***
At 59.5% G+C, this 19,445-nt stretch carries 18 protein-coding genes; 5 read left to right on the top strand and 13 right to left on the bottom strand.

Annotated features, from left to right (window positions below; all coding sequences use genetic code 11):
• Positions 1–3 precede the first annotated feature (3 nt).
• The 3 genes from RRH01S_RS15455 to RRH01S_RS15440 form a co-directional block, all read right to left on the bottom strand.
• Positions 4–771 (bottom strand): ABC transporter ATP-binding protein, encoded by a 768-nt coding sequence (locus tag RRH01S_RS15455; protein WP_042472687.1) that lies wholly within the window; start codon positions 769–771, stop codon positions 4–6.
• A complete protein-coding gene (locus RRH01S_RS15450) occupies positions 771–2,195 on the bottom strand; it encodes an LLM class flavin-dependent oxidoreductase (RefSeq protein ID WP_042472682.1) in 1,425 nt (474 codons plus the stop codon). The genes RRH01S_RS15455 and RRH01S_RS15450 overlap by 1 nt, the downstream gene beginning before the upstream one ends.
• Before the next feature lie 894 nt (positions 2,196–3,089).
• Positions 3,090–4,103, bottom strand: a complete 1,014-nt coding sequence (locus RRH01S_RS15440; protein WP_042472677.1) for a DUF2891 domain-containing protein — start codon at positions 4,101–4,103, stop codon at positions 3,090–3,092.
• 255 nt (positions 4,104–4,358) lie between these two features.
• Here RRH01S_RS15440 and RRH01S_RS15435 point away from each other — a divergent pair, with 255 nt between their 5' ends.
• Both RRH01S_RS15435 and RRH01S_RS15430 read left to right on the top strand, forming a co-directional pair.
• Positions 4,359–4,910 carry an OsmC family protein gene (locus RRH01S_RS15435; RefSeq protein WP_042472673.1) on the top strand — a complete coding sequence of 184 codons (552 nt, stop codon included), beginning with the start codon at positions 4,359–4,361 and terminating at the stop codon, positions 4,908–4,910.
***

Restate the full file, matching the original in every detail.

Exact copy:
At 59.5% G+C, this 19,445-nt stretch carries 18 protein-coding genes; 5 read left to right on the top strand and 13 right to left on the bottom strand.

Annotated features, from left to right (window positions below; all coding sequences use genetic code 11):
• Positions 1–3 precede the first annotated feature (3 nt).
• The 3 genes from RRH01S_RS15455 to RRH01S_RS15440 form a co-directional block, all read right to left on the bottom strand.
• Positions 4–771 (bottom strand): ABC transporter ATP-binding protein, encoded by a 768-nt coding sequence (locus tag RRH01S_RS15455; protein WP_042472687.1) that lies wholly within the window; start codon positions 769–771, stop codon positions 4–6.
• A complete protein-coding gene (locus RRH01S_RS15450) occupies positions 771–2,195 on the bottom strand; it encodes an LLM class flavin-dependent oxidoreductase (RefSeq protein ID WP_042472682.1) in 1,425 nt (474 codons plus the stop codon). The genes RRH01S_RS15455 and RRH01S_RS15450 overlap by 1 nt, the downstream gene beginning before the upstream one ends.
• Before the next feature lie 894 nt (positions 2,196–3,089).
• Positions 3,090–4,103, bottom strand: a complete 1,014-nt coding sequence (locus RRH01S_RS15440; protein WP_042472677.1) for a DUF2891 domain-containing protein — start codon at positions 4,101–4,103, stop codon at positions 3,090–3,092.
• 255 nt (positions 4,104–4,358) lie between these two features.
• Here RRH01S_RS15440 and RRH01S_RS15435 point away from each other — a divergent pair, with 255 nt between their 5' ends.
• Both RRH01S_RS15435 and RRH01S_RS15430 read left to right on the top strand, forming a co-directional pair.
• Positions 4,359–4,910 carry an OsmC family protein gene (locus RRH01S_RS15435; RefSeq protein WP_042472673.1) on the top strand — a complete coding sequence of 184 codons (552 nt, stop codon included), beginning with the start codon at positions 4,359–4,361 and terminating at the stop codon, positions 4,908–4,910.